We are pleased to report that all our staff are currently in good health and the clinic continues to run normally with all appointments taking place via telemedicine – video or telephone.
The COC Protocol during the COVID-19 outbreak
We felt it would be helpful to address a question which our doctors have been asked by a number of patients recently: is it useful to continue with the COC Protocol in a scenario where standard of care interventions such as surgery, chemotherapy and immunotherapy are being paused or postponed?
The short answer is that yes, we believe it is. The COC Protocol down-regulates cancer cell metabolism (or in other words, it “starves” cancer cells) and therefore may be beneficial to you during a time where there is a wait for your standard of care to start or to resume.
While it is always our preference for the COC Protocol to run alongside standard of care wherever possible, the research literature and our own analysis of our Glioblastoma brain tumour cohort shows there is the potential for it to play a supportive role when administered as standalone therapy too – click here to read: Frontiers: A case study in Glioblastoma
We would also like to further reassure you that none of the COC medications cause immunosuppression, and where it is safe and appropriate, our physicians will actively consider upward dose adjustments, particularly in a situation where systemic treatment has been interrupted.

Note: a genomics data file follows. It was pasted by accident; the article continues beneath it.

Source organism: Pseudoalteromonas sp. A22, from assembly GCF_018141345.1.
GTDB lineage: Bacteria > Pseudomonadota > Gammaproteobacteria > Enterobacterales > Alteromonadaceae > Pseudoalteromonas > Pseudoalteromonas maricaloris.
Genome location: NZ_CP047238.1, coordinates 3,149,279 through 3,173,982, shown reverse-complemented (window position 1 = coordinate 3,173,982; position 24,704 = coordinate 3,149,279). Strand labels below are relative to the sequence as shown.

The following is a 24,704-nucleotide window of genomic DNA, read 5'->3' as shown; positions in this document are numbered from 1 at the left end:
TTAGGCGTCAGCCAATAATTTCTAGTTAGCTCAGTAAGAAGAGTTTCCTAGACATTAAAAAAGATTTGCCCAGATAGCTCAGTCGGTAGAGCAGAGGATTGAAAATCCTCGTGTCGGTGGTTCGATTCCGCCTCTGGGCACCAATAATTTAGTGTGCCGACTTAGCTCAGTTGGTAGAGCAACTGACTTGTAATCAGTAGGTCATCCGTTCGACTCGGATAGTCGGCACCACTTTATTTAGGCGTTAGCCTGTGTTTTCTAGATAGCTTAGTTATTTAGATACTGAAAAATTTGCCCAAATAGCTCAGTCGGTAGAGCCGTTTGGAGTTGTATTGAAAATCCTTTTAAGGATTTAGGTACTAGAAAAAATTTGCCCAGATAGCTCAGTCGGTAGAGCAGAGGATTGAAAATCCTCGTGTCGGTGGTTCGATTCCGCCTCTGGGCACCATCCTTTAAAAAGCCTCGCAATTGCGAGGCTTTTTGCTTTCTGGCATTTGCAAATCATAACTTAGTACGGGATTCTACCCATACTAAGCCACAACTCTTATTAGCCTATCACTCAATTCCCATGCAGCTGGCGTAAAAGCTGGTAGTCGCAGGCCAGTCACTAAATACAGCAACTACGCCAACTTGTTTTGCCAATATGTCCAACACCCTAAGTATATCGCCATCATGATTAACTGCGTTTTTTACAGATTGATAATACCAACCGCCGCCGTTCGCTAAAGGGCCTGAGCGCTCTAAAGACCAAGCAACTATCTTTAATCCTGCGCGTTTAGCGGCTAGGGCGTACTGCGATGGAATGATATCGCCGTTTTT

Interval blood tests and other concerns
We understand that it may currently be difficult to arrange your usual follow up blood tests at your hospital or GP surgery and if this is the case, please contact us to discuss your situation. In line with our usual advice, we also ask that you contact us if you think you may be experiencing any adverse effects, symptoms of an infection/other symptoms of concern or have any general questions regarding your COC treatment at this time.
COVID-19 driving forward research into existing drugs
One silver lining of the current virus outbreak is that the spotlight is being shone on repurposing of medicines in a way that has never happened before. Different groups of researchers are busy evaluating how existing licensed medications could be usefully deployed in COVID-19 infection. For example, the following article from a well-respected French bioinformatics organisation examines possible druggable targets in COVID-19 and it is interesting to note that both metformin and atorvastatin are mentioned as two of the possible 97 agents that require further study in this context – click here to read: Repositioning common approved drugs against COVID-19
This underscores that well-conducted, robust research into repurposed medicines is a logical and important therapeutic strategy in cancer and many other disease processes.
UK government: NHS – advice for everyone
Cancer Research UK: CRUK – COVID-19
Macmillan Cancer Support: Macmillan – COVID-19. Their helpline is available for further questions relating to clinical, practical and financial information. Please call 0808 808 00 00 (7 days a week, 8am-8pm).
Finally, should you need to book in a review or have any questions you’d like to discuss with our team, please do not hesitate to get in touch with us on t: +44 207 580 3266, firstname.lastname@example.org.
Care Oncology Clinic Team